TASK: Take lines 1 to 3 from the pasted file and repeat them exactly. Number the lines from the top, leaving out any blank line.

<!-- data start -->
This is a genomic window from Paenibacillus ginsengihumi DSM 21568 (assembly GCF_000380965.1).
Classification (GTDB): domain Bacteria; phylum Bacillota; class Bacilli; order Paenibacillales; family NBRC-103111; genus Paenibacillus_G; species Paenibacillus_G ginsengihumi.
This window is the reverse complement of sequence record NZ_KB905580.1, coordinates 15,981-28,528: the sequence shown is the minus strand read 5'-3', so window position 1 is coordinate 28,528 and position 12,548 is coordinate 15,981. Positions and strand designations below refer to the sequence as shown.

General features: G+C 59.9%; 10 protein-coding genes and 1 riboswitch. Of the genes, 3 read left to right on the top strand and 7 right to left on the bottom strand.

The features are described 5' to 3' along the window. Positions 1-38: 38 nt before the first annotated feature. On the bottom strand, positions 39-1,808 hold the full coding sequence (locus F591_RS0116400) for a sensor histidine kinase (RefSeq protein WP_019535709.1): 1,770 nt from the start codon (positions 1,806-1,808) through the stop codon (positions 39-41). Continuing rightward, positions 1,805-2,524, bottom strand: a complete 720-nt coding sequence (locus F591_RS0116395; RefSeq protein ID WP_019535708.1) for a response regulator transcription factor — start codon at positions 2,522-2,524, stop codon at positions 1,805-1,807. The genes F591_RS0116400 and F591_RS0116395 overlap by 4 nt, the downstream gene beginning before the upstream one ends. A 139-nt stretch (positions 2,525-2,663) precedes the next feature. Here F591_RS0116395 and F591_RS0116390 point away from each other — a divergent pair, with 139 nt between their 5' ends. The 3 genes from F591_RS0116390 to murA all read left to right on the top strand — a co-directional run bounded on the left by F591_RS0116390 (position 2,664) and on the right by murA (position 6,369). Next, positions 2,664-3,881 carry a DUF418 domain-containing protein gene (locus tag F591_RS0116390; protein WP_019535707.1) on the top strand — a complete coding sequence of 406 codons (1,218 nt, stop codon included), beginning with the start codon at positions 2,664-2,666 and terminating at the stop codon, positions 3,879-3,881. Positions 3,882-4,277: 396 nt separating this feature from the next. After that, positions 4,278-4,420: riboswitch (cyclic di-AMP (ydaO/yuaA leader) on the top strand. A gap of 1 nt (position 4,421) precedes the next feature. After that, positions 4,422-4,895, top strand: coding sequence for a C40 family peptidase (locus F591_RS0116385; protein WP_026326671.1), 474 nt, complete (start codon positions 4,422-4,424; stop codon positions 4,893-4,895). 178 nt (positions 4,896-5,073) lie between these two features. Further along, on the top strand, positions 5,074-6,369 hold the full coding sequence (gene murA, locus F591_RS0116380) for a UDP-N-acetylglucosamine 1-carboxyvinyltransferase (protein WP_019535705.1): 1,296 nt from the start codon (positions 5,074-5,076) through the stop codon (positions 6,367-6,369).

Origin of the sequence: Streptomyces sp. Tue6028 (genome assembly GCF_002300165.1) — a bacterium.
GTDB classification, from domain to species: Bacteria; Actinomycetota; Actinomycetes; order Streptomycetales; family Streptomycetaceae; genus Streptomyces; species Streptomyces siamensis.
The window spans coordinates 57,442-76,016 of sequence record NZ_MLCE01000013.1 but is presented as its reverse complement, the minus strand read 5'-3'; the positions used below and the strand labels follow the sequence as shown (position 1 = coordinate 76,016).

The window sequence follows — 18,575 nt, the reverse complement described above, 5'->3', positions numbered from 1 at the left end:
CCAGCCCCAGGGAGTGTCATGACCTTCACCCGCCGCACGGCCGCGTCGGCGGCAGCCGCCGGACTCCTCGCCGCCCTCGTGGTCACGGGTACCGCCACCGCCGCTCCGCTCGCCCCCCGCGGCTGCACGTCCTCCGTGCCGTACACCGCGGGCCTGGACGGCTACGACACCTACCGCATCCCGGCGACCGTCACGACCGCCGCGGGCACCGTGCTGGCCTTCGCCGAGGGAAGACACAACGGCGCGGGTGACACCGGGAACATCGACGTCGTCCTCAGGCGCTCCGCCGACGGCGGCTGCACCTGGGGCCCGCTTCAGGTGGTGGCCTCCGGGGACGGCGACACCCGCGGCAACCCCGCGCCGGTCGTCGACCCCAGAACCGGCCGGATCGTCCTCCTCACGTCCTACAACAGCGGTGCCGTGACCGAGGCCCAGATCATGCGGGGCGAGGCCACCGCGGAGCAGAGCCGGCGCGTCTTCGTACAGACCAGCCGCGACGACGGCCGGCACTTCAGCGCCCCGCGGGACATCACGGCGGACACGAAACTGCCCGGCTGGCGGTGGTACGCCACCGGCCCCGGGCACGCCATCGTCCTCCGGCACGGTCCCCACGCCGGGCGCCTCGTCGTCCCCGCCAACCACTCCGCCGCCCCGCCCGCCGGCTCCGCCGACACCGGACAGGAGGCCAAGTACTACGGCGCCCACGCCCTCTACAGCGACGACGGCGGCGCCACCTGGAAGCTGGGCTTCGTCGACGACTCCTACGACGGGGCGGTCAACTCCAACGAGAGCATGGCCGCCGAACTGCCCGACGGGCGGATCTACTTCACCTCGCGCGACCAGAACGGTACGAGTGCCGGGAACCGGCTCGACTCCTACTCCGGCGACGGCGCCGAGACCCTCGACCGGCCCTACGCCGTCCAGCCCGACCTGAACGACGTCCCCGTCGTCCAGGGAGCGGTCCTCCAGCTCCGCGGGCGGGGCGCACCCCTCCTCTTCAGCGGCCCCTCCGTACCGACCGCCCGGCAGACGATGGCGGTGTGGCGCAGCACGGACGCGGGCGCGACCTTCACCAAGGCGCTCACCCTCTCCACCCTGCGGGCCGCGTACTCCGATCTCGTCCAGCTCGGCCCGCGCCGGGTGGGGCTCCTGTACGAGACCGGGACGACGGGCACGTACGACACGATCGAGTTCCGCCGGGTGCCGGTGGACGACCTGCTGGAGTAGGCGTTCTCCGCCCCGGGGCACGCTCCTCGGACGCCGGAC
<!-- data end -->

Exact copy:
This is a genomic window from Paenibacillus ginsengihumi DSM 21568 (assembly GCF_000380965.1).
Classification (GTDB): domain Bacteria; phylum Bacillota; class Bacilli; order Paenibacillales; family NBRC-103111; genus Paenibacillus_G; species Paenibacillus_G ginsengihumi.
This window is the reverse complement of sequence record NZ_KB905580.1, coordinates 15,981-28,528: the sequence shown is the minus strand read 5'-3', so window position 1 is coordinate 28,528 and position 12,548 is coordinate 15,981. Positions and strand designations below refer to the sequence as shown.